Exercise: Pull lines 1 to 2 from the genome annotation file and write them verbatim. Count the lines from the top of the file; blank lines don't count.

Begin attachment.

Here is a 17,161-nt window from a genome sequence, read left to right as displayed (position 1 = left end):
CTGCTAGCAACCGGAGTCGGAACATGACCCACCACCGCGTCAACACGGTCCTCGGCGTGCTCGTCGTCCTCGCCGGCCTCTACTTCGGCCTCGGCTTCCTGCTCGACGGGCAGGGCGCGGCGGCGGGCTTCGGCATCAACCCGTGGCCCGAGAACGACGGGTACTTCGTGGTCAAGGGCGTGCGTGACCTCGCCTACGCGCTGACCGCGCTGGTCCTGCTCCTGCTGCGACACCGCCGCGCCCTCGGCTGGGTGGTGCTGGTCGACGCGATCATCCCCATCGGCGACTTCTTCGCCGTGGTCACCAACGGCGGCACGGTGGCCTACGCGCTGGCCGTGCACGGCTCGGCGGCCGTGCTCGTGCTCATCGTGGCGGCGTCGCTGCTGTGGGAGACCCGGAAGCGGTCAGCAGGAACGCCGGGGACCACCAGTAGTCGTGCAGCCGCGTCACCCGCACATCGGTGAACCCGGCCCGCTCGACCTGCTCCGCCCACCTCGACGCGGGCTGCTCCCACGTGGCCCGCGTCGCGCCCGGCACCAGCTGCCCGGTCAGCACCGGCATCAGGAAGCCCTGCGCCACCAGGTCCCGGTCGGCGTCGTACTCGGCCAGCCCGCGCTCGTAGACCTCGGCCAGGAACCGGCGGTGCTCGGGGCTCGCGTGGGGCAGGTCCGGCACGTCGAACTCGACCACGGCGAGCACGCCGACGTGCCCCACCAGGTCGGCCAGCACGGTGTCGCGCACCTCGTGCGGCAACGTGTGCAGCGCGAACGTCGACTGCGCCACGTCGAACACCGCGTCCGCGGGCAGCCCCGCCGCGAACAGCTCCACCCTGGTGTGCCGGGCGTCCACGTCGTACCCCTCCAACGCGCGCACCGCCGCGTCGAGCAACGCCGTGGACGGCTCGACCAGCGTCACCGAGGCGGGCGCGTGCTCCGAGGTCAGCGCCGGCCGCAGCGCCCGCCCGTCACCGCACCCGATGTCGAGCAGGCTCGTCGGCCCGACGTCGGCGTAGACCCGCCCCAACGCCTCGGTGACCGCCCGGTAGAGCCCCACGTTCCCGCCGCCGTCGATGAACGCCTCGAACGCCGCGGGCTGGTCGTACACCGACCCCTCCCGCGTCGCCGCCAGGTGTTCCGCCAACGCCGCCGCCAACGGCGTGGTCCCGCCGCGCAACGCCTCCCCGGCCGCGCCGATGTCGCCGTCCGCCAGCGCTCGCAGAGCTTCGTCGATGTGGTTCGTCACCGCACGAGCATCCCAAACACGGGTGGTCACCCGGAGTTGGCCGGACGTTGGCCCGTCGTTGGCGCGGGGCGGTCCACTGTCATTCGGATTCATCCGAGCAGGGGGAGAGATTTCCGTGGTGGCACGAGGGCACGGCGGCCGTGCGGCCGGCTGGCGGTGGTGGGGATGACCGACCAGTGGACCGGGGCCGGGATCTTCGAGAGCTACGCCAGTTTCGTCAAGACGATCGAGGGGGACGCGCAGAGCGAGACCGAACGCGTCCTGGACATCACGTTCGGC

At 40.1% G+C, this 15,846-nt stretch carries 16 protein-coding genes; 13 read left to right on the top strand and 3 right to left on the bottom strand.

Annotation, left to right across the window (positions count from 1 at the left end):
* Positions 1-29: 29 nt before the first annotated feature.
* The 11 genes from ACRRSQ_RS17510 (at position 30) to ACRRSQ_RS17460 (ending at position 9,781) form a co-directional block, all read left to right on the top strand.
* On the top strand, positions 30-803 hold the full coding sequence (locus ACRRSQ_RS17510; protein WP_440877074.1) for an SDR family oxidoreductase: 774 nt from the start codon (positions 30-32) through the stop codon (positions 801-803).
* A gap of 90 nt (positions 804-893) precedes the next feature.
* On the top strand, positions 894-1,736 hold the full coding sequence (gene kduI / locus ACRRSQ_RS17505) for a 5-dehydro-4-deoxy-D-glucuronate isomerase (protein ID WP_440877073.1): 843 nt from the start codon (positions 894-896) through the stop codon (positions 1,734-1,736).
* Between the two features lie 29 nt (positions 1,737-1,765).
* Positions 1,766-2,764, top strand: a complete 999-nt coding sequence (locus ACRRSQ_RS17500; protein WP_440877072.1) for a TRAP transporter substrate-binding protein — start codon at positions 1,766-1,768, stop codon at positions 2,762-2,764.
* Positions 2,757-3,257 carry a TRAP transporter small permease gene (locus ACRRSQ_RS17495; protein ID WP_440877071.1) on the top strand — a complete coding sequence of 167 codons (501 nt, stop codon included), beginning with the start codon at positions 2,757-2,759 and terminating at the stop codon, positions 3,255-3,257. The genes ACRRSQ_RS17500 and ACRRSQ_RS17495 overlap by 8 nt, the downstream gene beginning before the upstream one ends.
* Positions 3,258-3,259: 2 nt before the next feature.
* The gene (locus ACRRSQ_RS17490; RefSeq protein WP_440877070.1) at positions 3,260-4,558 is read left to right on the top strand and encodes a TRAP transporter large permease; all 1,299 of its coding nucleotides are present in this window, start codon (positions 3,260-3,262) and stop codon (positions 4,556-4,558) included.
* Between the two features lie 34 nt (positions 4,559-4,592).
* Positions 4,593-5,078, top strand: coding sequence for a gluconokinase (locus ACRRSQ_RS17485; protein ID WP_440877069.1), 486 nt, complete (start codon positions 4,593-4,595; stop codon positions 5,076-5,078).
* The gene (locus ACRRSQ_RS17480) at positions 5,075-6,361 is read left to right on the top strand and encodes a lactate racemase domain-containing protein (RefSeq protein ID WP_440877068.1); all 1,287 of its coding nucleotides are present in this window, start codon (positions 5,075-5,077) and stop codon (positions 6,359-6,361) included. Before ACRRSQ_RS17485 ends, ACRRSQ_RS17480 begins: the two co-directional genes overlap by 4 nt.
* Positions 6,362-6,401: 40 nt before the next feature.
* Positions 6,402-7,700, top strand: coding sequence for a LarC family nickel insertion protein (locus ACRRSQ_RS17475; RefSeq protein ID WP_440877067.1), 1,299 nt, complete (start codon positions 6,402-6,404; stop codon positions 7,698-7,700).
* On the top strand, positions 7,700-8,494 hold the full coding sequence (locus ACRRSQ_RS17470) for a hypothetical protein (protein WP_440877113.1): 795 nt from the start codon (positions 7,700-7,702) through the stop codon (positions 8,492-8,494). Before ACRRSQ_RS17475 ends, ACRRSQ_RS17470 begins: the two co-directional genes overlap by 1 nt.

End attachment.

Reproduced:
Here is a 17,161-nt window from a genome sequence, read left to right as displayed (position 1 = left end):
CTGCTAGCAACCGGAGTCGGAACATGACCCACCACCGCGTCAACACGGTCCTCGGCGTGCTCGTCGTCCTCGCCGGCCTCTACTTCGGCCTCGGCTTCCTGCTCGACGGGCAGGGCGCGGCGGCGGGCTTCGGCATCAACCCGTGGCCCGAGAACGACGGGTACTTCGTGGTCAAGGGCGTGCGTGACCTCGCCTACGCGCTGACCGCGCTGGTCCTGCTCCTGCTGCGACACCGCCGCGCCCTCGGCTGGGTGGTGCTGGTCGACGCGATCATCCCCATCGGCGACTTCTTCGCCGTGGTCACCAACGGCGGCACGGTGGCCTACGCGCTGGCCGTGCACGGCTCGGCGGCCGTGCTCGTGCTCATCGTGGCGGCGTCGCTGCTGTGGGAGACCCGGAAGCGGTCAGCAGGAACGCCGGGGACCACCAGTAGTCGTGCAGCCGCGTCACCCGCACATCGGTGAACCCGGCCCGCTCGACCTGCTCCGCCCACCTCGACGCGGGCTGCTCCCACGTGGCCCGCGTCGCGCCCGGCACCAGCTGCCCGGTCAGCACCGGCATCAGGAAGCCCTGCGCCACCAGGTCCCGGTCGGCGTCGTACTCGGCCAGCCCGCGCTCGTAGACCTCGGCCAGGAACCGGCGGTGCTCGGGGCTCGCGTGGGGCAGGTCCGGCACGTCGAACTCGACCACGGCGAGCACGCCGACGTGCCCCACCAGGTCGGCCAGCACGGTGTCGCGCACCTCGTGCGGCAACGTGTGCAGCGCGAACGTCGACTGCGCCACGTCGAACACCGCGTCCGCGGGCAGCCCCGCCGCGAACAGCTCCACCCTGGTGTGCCGGGCGTCCACGTCGTACCCCTCCAACGCGCGCACCGCCGCGTCGAGCAACGCCGTGGACGGCTCGACCAGCGTCACCGAGGCGGGCGCGTGCTCCGAGGTCAGCGCCGGCCGCAGCGCCCGCCCGTCACCGCACCCGATGTCGAGCAGGCTCGTCGGCCCGACGTCGGCGTAGACCCGCCCCAACGCCTCGGTGACCGCCCGGTAGAGCCCCACGTTCCCGCCGCCGTCGATGAACGCCTCGAACGCCGCGGGCTGGTCGTACACCGACCCCTCCCGCGTCGCCGCCAGGTGTTCCGCCAACGCCGCCGCCAACGGCGTGGTCCCGCCGCGCAACGCCTCCCCGGCCGCGCCGATGTCGCCGTCCGCCAGCGCTCGCAGAGCTTCGTCGATGTGGTTCGTCACCGCACGAGCATCCCAAACACGGGTGGTCACCCGGAGTTGGCCGGACGTTGGCCCGTCGTTGGCGCGGGGCGGTCCACTGTCATTCGGATTCATCCGAGCAGGGGGAGAGATTTCCGTGGTGGCACGAGGGCACGGCGGCCGTGCGGCCGGCTGGCGGTGGTGGGGATGACCGACCAGTGGACCGGGGCCGGGATCTTCGAGAGCTACGCCAGTTTCGTCAAGACGATCGAGGGGGACGCGCAGAGCGAGACCGAACGCGTCCTGGACATCACGTTCGGC